White House press secretary Sean Spicer prepares to go on cable news on the North Lawn of the White House, Tuesday, April 11, 2017, in Washington. Spicer is apologizing for making an "insensitive" reference to the Holocaust in earlier comments about Syrian President Bashar Assad's use of chemical weapons. (AP Photo/Andrew Harnik)
White House press secretary Sean Spicer prepares to go on cable news on the North Lawn of the White House, Tuesday, April 11, 2017, in Washington. Spicer is apologizing for making an "insensitive" reference to the Holocaust in earlier comments about Syrian President Bashar Assad's use of chemical weapons. (AP Photo/Andrew Harnik)

Spicer apologizes for Holocaust comment

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By Ken Thomas, Associated Press and Jill Colvin, Associated Press

WASHINGTON (AP) — White House Press Secretary Sean Spicer apologized Tuesday for making an “inappropriate and insensitive” comparison to the Holocaust in earlier comments about Syrian President Bashar Assad’s use of chemical weapons — remarks that drew instant rebuke from Jewish groups and critics.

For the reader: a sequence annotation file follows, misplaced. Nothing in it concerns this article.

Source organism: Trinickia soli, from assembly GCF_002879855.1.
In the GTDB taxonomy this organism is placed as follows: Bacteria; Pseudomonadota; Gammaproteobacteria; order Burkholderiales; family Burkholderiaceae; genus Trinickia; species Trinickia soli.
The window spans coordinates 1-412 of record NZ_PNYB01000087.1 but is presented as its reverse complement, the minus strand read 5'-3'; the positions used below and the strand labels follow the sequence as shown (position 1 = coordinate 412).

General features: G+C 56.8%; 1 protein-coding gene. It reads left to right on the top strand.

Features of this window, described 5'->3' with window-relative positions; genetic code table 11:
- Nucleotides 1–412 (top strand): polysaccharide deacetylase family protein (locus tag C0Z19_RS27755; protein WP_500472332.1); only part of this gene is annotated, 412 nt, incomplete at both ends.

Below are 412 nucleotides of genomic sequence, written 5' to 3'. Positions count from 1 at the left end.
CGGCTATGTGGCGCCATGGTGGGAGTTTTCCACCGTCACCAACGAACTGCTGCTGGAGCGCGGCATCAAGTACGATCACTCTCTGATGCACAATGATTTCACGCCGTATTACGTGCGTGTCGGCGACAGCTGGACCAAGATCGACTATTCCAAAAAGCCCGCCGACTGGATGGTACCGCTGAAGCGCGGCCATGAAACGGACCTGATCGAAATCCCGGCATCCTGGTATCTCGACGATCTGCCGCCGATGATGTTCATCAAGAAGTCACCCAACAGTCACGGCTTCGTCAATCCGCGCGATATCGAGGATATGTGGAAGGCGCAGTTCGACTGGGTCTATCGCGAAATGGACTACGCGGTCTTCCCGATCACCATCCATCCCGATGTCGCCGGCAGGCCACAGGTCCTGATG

Spicer said in an interview with CNN that he was trying to make a point about Assad’s use of chemical weapons and gas against his people but “mistakenly made an inappropriate and insensitive reference to the Holocaust, for which there is no comparison. And for that I apologize. It was a mistake to do that.”

During the daily White House briefing, Spicer told reporters that Adolf Hitler “didn’t even sink to using chemical weapons.” Critics noted the remark ignored Hitler’s use of gas chambers to exterminate Jews during the Holocaust.

It was the second day in a row in which Spicer, President Donald Trump’s main spokesman, appeared to struggle to articulate the president’s foreign policy at a critical time. The White House generated criticism at the start of the year when a statement on international Holocaust Remembrance Day did not make any reference to Jews.

In the CNN interview, Spicer said his comments did not reflect Trump’s views. “My comments today did not reflect the president’s, were a distraction from him and frankly were misstated, insensitive and wrong.” He added, “Obviously it was my blunder.”